Our Saturday morning departure from Charleston Maritime Center is timed at low slack tide. Our course takes us east through the ship’s channel towards the inlet, then north to the Ben Sawyer bridge where Cutter Loose is one of six sailboats waiting for the scheduled hourly opening. The bridge tender is in a feisty mood today. She admonishes the waiting boats to move closer to the bridge so as to minimize the period of time that the bridge remains open. The flood tide is pushing the boats towards the bridge. Everybody is doing their best to hold their position until the opening. Nobody is particularly anxious to move closer to the bridge. Being swept into the bridge by the current is not a pleasant thought. A Mexican standoff ensues. The gates are down. Traffic is stopped. The bridge tender refuses to open the bridge until the boats move closer. The skippers refuse to move their vessels closer to the bridge until it is open. Unpleasant words are exchanged over the VHF radio. Finally, the bridge tender relents and the bridge opens.
At the Isle of Palms, the ICW is congested with weekend boaters. The tide has begun to rise, but water depths are abnormally low today due to the gravitational pull of the full moon, a condition known as a spring tide. At one point, Cutter Loose becomes grounded momentarily in the middle of the channel. To make matters worse, the greenhead flies have decided to join us in the cockpit for today’s sail.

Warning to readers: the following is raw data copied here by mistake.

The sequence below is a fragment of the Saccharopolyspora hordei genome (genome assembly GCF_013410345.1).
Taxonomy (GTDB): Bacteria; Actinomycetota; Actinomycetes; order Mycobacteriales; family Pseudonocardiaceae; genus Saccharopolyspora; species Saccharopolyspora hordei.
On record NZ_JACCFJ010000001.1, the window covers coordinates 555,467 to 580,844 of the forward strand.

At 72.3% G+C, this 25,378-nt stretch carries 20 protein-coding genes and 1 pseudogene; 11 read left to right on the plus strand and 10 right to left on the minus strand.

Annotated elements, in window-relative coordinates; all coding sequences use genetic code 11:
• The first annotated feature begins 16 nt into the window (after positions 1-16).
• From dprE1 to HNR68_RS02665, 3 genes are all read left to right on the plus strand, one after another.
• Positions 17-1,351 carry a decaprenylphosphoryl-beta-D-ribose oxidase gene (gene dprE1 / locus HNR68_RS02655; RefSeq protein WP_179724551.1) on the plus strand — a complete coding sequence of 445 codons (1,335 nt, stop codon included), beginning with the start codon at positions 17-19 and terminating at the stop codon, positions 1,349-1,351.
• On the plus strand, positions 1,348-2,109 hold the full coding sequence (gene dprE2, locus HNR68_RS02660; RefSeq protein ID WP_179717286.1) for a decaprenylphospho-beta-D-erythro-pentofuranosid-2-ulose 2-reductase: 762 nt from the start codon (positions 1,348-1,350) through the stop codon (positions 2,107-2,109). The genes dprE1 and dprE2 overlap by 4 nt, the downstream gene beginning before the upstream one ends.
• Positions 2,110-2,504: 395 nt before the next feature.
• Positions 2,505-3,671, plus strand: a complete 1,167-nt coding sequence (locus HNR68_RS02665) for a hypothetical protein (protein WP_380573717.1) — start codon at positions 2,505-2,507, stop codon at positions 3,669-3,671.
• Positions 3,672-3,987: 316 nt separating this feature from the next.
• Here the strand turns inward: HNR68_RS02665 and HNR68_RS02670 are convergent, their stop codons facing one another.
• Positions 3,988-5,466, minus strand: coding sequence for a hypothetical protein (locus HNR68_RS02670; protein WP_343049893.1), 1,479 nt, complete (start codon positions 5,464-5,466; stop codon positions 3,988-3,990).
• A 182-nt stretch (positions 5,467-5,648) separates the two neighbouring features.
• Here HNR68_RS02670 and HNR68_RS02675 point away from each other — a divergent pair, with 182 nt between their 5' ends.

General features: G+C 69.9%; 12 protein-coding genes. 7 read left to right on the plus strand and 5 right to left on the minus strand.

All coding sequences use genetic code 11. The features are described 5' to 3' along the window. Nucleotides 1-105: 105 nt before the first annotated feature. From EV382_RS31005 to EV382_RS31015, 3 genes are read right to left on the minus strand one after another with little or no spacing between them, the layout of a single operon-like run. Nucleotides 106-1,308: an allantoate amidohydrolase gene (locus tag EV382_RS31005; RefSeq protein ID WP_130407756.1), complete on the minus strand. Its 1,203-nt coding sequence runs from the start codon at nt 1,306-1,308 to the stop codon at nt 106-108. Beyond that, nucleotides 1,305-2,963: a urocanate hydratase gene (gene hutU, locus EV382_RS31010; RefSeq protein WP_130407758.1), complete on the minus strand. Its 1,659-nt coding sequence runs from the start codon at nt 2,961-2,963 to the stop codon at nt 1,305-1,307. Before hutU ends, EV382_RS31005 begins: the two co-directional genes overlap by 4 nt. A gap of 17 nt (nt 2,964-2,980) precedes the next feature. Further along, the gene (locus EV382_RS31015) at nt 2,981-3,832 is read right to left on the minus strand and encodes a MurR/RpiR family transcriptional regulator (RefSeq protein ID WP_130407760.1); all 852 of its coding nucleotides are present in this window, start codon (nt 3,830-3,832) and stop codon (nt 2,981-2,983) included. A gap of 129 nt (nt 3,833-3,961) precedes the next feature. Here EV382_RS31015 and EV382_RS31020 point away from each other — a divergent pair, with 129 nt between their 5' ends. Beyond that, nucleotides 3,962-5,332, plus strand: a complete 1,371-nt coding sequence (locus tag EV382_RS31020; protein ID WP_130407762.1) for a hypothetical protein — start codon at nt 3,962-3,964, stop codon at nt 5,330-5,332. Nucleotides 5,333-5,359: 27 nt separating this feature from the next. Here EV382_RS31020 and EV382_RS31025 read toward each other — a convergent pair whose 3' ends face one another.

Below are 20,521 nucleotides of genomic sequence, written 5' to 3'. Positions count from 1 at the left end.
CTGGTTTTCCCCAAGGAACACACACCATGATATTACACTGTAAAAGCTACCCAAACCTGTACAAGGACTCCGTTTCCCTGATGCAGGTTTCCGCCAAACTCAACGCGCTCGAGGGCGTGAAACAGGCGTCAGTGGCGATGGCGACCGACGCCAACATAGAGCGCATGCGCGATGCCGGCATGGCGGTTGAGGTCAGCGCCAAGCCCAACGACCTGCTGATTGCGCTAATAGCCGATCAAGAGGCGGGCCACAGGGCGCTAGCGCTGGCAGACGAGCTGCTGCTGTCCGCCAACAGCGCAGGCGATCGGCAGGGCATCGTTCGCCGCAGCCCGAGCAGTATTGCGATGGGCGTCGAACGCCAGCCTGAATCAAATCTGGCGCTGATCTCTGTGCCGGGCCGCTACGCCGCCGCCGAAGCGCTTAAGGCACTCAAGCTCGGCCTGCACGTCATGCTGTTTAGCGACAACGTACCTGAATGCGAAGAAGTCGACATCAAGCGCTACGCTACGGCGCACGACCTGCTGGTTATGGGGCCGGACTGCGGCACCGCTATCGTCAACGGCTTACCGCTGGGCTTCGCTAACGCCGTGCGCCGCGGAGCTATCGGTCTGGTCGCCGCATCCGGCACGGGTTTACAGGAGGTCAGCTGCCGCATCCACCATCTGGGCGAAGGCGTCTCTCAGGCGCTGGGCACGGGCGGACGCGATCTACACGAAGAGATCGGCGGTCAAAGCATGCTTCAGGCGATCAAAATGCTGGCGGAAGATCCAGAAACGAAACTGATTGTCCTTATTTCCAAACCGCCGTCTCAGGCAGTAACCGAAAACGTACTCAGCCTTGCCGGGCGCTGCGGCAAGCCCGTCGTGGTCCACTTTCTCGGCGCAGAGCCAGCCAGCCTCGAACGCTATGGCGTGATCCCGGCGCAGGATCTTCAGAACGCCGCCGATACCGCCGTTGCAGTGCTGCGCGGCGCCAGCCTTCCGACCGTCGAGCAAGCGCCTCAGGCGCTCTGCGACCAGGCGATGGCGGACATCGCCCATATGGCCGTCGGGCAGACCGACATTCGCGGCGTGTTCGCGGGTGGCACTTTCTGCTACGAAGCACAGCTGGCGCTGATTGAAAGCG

Our destination today is an overnight anchorage at Awendah Creek, 23 miles north of Charleston. The wind has been calm all day. But as we prepare to drop the hook, the wind is gusting to 20 knots. The salt marshes protect Cutter Loose from waves, but not from the wind. A cold front will approach the area overnight, bringing showers and thunderstorms. At dusk, the “supermoon” appears in the eastern sky while lightning is visible to the northwest. Lightning, thunder and rain remain with us into the early morning hours. Fortunately, the humidity falls and the wind subsides with the passing of the thunder squalls.
By Sunday at dawn, the cold front has passed to the south and sunny skies return to the South Carolina coast. Our destination today is Georgetown, just 23 miles to the north. As we rejoin the ICW, shrimpers are visible in the ocean just above the marsh grasses. These waters are part of the Cape Romain National Wildlife Refuge. As if on cue, a lone alligator crosses the bow of Cutter Loose and swims to shore. The smokestacks of Georgetown are visible on the horizon as Cutter Loose enters Winyah Bay, an inlet to the Atlantic Ocean. Cutter Loose is anchored in Georgetown harbor. Most of the shops and restaurants in town are closed today. We manage to find a local restaurant to host our Sunday evening dinner with Catspaw and Island Spirit.
Monday morning is overcast with cooler temperatures and low humidity. Our destination today is Barefoot Landing Marina in Myrtle Beach, about 35 miles to the north. The ICW follows the Waccamaw River valley for most of this journey. The brown/black water of the Waccamaw is in contrast to the gin-clear water of the Bahamas. The Waccamaw meanders through the pristine Waccamaw River National Wildlife Refuge, where the banks are lined with cypress trees draped in Spanish moss that support the nests of eagles and osprey. The sound of birds makes this passage feel as if we are sailing through a jungle. The landscape changes dramatically about 20 miles south of Myrtle Beach as the banks of the ICW become developed with large homes, condos and golf courses. Barefoot Landing Marina is part of a shopping mall that features outlet stores and restaurants, an unusual diversion along the waterway. We enjoy a stroll through this urban setting before sailing north in the morning.